This paper describes the Increased Health and Wellbeing in Preschools (DAGIS) survey process and socioeconomic status (SES) differences in children's energy balance-related behaviors (EBRBs), meaning physical activity, sedentary and dietary behaviors, and long-term stress that serve as the basis for the intervention development. A cross-sectional survey was conducted during 2015?2016 in 66 Finnish preschools in eight municipalities involving 864 children (3?6 years old). Parents, preschool personnel, and principals assessed environmental factors at home and preschool with questionnaires. Measurement of children's EBRBs involved three-day food records, food frequency questionnaires (FFQ), seven-day accelerometer data, and seven-day sedentary behavior diaries. Children's long-term stress was measured by hair cortisol concentration. Parental educational level (PEL) served as an indicator of SES. Children with low PEL had more screen time, more frequent consumption of sugary beverages and lower consumption of vegetables, fruit, and berries (VFB) than those with high PEL. Children with middle PEL had a higher risk of consuming sugary everyday foods than children with high PEL. No PEL differences were found in children's physical activity, sedentary time, or long-term stress. The DAGIS intervention, aiming to diminish SES differences in preschool children's EBRBs, needs to have a special focus on screen time and consumption of sugary foods and beverages, and VFB.
PubMed ID
30347875 View in PubMed
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Neighborhood Socioeconomic Status and Feeding Practices in Finnish preschools.

https://arctichealth.org/en/permalink/ahliterature302145
Source
Scand J Public Health. 2019 Jul; 47(5):548-556
Publication Type
Journal Article
Observational Study
Date
Jul-2019
Author
Reetta Lehto
Elviira Lehto
Hanna Konttinen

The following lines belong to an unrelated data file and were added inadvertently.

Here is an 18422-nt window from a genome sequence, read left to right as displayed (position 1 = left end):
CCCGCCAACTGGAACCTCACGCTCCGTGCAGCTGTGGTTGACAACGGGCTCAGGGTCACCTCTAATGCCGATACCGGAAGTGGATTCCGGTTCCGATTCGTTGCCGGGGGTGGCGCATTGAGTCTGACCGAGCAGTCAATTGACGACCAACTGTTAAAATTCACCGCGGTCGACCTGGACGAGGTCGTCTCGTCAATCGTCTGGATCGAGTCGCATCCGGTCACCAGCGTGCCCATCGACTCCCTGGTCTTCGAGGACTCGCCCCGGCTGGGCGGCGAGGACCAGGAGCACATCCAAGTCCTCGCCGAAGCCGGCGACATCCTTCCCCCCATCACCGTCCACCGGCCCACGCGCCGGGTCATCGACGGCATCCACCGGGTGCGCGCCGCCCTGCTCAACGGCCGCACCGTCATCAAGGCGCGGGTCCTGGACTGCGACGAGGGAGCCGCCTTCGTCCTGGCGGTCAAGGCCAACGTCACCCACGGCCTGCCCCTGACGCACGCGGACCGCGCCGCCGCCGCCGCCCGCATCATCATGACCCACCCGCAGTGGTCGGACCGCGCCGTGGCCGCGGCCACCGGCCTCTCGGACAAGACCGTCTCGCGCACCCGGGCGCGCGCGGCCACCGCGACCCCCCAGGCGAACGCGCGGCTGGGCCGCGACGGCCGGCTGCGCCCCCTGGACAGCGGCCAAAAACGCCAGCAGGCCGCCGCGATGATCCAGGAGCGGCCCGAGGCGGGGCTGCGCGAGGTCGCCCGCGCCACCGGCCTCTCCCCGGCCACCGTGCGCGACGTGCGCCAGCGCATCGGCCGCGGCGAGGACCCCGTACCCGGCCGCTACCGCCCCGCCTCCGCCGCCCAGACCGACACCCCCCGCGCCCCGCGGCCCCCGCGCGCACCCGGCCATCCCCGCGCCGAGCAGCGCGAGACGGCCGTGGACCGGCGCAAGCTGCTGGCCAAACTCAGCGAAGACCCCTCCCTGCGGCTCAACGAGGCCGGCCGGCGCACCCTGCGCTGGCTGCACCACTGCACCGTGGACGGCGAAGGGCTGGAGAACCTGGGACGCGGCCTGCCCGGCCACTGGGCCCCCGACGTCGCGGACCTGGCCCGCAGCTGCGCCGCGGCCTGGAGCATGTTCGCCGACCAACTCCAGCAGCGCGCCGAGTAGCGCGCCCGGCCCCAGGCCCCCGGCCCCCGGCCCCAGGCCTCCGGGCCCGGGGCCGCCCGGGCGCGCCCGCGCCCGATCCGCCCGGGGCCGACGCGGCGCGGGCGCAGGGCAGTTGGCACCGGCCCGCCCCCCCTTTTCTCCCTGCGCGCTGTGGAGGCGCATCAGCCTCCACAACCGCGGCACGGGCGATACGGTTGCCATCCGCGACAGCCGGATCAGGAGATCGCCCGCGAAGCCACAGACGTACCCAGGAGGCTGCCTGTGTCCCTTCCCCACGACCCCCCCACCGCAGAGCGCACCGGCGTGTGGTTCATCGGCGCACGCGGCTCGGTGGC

Henna Vepsäläinen
Mari Nislin
Kaija Nissinen
Ciara Vepsäläinen
Leena Koivusilta
Maijaliisa Erkkola
Eva Roos
Carola Ray
Author Affiliation
1 Folkhälsan Research Center, Helsinki, Finland.
Source
Scand J Public Health. 2019 Jul; 47(5):548-556
Date
Jul-2019
Language
English
Publication Type
Journal Article
Observational Study
Keywords
Child, Preschool
Cities
Cross-Sectional Studies
Feeding Behavior
Finland
Food Services
Humans
Public Policy
Residence Characteristics - statistics & numerical data
Schools
Social Class
Surveys and Questionnaires
Abstract
Aims: Certain feeding practices, such as role modeling healthy eating and encouragement are recommended to be used in preschools. Little is known about whether preschool characteristics are associated with the use of these feeding practices. Our aim was to examine whether the socioeconomic status (SES) of the preschool neighborhood is associated with the feeding practices in preschools. Methods: This study was part of the cross-sectional DAGIS study. We studied 66 municipal preschools and 378 early childhood educators (ECEs). Preschool neighborhood SES was assessed with map grid data. Feeding practices were assessed by questionnaires and lunchtime observation. Associations between preschool neighborhood SES and feeding practices were tested with logistic regression analyses adjusted for ECEs' educational level and municipal policies on ECEs' lunch prices, and on birthday foods. Results: The crude model showed that in high-SES neighborhood preschools ECEs were more likely to eat the same lunch as the children (OR 2.46, 95% CI 1.42-4.24) and to reward children with other food for eating vegetables (OR 2.48, 95% CI 1.40-4.41). Furthermore, in high-SES preschools it was less likely that birthday foods outside of the normal menu were available on birthdays (OR 0.29, 95% CI 0.12-0.71). In the adjusted model, rewarding with other food remained associated with preschool neighborhood SES (OR 2.13, 95% CI 1.12-4.07). Conclusions: After adjustments, preschool neighborhood SES was mostly unassociated with the feeding practices in preschools. Municipal policies may have a significant impact on feeding practices and ultimately on young children's food intake in Finland where most children attend municipal preschools.
PubMed ID
30813851 View in PubMed